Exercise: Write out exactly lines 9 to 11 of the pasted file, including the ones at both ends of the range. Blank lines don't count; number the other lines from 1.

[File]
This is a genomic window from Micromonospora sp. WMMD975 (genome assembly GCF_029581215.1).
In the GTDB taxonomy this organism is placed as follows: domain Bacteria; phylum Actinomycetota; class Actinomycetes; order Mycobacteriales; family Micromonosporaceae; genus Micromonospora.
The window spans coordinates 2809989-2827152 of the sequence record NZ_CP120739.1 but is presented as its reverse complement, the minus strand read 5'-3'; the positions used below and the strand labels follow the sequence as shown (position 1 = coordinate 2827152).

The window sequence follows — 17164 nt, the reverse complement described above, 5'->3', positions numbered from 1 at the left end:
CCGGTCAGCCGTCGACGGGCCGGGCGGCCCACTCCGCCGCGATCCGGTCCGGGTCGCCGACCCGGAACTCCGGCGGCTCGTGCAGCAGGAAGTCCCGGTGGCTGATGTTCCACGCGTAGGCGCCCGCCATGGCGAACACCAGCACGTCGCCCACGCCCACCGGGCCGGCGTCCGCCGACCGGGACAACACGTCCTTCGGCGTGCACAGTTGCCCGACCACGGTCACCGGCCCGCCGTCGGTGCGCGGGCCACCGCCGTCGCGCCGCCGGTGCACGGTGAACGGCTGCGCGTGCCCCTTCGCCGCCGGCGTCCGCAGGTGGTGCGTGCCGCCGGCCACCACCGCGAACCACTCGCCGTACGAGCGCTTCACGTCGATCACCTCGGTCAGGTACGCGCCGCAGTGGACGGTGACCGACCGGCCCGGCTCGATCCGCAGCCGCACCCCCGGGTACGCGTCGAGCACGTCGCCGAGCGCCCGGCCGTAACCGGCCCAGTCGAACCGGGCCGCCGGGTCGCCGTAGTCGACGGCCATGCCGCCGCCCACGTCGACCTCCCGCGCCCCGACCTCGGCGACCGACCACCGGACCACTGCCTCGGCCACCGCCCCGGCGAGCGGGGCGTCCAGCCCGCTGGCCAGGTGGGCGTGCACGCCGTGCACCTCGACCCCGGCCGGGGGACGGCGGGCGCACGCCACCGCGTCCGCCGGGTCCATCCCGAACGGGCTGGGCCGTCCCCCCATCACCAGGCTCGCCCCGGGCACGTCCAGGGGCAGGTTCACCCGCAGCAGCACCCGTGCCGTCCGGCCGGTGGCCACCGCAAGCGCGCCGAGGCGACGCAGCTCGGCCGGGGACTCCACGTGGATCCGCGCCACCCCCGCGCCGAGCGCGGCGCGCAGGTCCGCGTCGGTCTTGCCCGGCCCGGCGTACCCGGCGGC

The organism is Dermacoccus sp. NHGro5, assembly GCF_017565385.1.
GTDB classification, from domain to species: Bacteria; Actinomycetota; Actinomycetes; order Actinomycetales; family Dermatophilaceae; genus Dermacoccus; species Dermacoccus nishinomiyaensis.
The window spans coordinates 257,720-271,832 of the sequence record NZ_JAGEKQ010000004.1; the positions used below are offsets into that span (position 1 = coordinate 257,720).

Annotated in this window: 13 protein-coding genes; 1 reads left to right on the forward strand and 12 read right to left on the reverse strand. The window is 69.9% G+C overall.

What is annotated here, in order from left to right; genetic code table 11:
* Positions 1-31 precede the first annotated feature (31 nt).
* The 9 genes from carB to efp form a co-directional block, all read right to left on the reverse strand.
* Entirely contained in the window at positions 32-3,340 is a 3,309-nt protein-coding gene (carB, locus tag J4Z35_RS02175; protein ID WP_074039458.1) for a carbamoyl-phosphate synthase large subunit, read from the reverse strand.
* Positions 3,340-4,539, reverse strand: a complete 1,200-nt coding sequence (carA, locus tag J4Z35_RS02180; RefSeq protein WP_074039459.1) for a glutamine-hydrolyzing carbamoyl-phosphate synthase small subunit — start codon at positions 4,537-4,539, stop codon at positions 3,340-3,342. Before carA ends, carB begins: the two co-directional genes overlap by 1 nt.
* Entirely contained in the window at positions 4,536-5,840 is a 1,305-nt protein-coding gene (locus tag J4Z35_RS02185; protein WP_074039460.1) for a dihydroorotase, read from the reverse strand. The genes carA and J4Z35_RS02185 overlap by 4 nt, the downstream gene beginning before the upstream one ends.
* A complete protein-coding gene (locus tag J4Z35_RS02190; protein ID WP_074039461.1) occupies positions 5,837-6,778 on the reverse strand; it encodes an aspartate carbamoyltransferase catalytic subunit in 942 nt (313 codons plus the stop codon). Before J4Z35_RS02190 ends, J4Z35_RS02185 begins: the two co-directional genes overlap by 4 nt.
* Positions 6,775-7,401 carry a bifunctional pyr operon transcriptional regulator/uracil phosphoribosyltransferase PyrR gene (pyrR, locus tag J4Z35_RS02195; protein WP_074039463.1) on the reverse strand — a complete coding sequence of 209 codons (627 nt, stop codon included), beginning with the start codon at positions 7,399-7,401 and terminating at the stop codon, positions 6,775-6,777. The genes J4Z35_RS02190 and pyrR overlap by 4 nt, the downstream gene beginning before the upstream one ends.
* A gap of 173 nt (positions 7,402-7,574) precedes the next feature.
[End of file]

Annotated in this window: 13 protein-coding genes; 1 reads left to right on the forward strand and 12 read right to left on the reverse strand. The window is 69.9% G+C overall.

What is annotated here, in order from left to right; genetic code table 11:
* Positions 1-31 precede the first annotated feature (31 nt).